We've been asked to put together a short forum theatre piece for a Teenage Cancer Trust conference in London next month and much of the day was spent with preliminary research.
The Trust are keen for us to look at post-cancer care and have provided us with several stories of young people who struggle with the transition from patient to 'survivor' - a term which, even in itself causes controversy.
The initial problem seems to be how we can create a composite scenario with a clear protagonist for the delegates to swap in for. What exactly is the oppression of post-cancer care and as ever, when using the arsenal of the oppressed in a pre-scripted situation how do we ensure the work has credibility?
One former patient Natasha Vince has written an extended account of her whole journey from initial diagnosis, as a fifteen year old, to her sense of herself as a healthy young woman in her early twenties. The story has, as you'd expect, massive ups and downs, but also reveals a few surprising moments.
Two ideas struck me straight away. Firstly the abruptness Natasha felt when she reached eighteen and was transferred from a paediatric to an adult oncology unit. Suddenly she was the youngest on the ward by several decades. Doctors didn't wait until her Mum was with her before undertaking invasive and painful procedures and visiting hours were restricted to blocks of time. She also, despite having lived with cancer for a couple of years, had to negotiate new relationships with the doctors and nurses at the new unit. The anxiety is very similar to that many children go through when leaving Primary School and heading for Secondary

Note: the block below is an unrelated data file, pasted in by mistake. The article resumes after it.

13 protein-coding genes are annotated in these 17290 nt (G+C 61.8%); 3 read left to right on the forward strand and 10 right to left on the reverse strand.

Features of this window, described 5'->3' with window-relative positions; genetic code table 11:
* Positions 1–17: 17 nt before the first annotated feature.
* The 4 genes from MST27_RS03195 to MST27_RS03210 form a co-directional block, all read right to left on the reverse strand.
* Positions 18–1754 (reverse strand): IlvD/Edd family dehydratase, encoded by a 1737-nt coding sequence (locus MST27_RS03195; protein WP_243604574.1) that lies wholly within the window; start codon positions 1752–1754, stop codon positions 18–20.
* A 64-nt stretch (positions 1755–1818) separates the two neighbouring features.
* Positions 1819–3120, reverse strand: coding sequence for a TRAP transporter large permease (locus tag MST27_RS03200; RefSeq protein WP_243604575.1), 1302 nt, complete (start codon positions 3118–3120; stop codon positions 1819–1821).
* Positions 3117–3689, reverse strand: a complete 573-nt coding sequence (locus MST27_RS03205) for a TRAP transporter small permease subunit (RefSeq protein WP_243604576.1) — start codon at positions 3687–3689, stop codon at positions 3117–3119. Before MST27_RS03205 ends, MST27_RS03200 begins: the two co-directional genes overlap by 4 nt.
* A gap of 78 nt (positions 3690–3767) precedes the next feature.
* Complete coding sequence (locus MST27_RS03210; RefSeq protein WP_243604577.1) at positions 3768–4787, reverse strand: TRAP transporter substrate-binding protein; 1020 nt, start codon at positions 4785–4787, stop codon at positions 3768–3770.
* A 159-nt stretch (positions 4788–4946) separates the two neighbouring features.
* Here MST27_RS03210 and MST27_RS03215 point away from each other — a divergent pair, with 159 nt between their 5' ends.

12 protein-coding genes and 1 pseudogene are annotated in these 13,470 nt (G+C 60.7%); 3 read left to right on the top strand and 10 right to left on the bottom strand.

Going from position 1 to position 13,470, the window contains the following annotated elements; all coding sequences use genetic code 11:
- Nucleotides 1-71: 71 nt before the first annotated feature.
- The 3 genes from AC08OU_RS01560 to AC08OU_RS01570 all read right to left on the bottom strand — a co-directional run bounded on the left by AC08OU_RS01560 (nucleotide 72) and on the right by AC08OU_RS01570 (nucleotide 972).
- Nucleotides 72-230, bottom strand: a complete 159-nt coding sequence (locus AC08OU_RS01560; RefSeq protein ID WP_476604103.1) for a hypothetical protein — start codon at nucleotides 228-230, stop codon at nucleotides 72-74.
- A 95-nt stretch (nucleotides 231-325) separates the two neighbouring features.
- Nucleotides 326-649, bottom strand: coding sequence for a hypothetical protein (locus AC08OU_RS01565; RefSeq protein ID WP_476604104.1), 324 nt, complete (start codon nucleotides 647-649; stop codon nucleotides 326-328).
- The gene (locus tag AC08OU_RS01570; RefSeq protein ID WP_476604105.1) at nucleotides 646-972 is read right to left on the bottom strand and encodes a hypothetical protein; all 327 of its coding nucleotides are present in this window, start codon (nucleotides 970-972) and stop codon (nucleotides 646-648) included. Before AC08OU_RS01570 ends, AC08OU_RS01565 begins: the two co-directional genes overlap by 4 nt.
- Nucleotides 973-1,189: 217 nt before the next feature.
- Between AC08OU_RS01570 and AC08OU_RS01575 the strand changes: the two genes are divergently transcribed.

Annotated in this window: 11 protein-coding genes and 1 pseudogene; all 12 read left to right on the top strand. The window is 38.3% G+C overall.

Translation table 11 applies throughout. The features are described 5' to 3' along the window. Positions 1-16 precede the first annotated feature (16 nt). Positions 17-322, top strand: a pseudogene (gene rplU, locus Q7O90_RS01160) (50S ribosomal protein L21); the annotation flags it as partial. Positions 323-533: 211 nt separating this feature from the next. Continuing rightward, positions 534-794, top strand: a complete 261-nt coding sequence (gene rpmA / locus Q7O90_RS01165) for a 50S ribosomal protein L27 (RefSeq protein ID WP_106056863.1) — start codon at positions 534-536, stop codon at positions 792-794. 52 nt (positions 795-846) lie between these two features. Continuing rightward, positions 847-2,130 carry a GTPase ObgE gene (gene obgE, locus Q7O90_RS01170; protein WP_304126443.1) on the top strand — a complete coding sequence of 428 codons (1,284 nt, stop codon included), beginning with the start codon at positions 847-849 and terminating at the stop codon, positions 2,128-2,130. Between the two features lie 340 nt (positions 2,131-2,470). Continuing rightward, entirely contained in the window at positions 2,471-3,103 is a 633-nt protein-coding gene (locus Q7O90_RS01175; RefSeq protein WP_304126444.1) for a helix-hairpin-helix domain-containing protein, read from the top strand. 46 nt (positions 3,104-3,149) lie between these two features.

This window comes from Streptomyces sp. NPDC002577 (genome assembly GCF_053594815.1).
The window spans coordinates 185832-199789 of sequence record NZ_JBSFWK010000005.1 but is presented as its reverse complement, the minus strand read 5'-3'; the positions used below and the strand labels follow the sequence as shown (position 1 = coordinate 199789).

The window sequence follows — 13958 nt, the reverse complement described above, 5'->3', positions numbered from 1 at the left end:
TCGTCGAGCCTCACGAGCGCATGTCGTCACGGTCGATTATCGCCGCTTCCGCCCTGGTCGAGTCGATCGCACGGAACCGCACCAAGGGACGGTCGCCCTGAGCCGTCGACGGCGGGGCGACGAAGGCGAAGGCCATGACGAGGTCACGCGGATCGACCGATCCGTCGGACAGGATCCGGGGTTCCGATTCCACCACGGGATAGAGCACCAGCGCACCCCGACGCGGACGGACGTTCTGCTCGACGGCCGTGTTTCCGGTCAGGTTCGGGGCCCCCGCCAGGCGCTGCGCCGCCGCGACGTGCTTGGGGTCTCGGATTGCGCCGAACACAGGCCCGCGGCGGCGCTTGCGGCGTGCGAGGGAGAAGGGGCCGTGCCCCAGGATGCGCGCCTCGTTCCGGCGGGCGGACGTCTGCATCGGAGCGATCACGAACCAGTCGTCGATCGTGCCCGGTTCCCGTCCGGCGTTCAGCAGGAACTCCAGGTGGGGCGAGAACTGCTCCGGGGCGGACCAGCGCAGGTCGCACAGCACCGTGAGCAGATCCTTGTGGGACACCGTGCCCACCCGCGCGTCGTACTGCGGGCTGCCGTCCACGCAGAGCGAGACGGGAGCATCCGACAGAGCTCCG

The second thing that really came through was Natasha's sense of guilt once she'd been given clear scan, which seems in part linked to the idea that she made it, when many of the friends she'd met through treatment and on the wards hadn't.
The guilt it seems is exaggerated by the relief that everybody around you feels and the attempts to celebrate this return to healthy life.
I'm not sure how we can convert these ideas to the play yet, but it's important to try.
Mark is the Academic Director of the Drama Programmes at St Mary's University in Twickenham. He has worked internationally as a theatre director and educator for the past 15 years, focused mostly on youth, community, and conflict resolution work.
As a lecturer Mark taught at Goldsmiths College, Coventry University and was Head of Performing Arts at Canterbury College prior to joining St Mary’s in 2006.
His Professional directing credits include Henry V (One of US?) and Valhalla for RSC Education; The Wind in the Willows, Jack Cade, The Red, Red Robin for Sevenoaks Playhouse; Tender Souls, The Quality of Mercy and Playhouse Creatures for the Ambassadors Theatre group.
Mark is a director of subVERSE Theatre company for whom has directed fringe premieres of Chief, Dinnertime and OxfamC**t at Theatre 503.
Site specific work includes Purka and Shadow on Icelandic volcanoes and Novocento with students from the University of Genoa.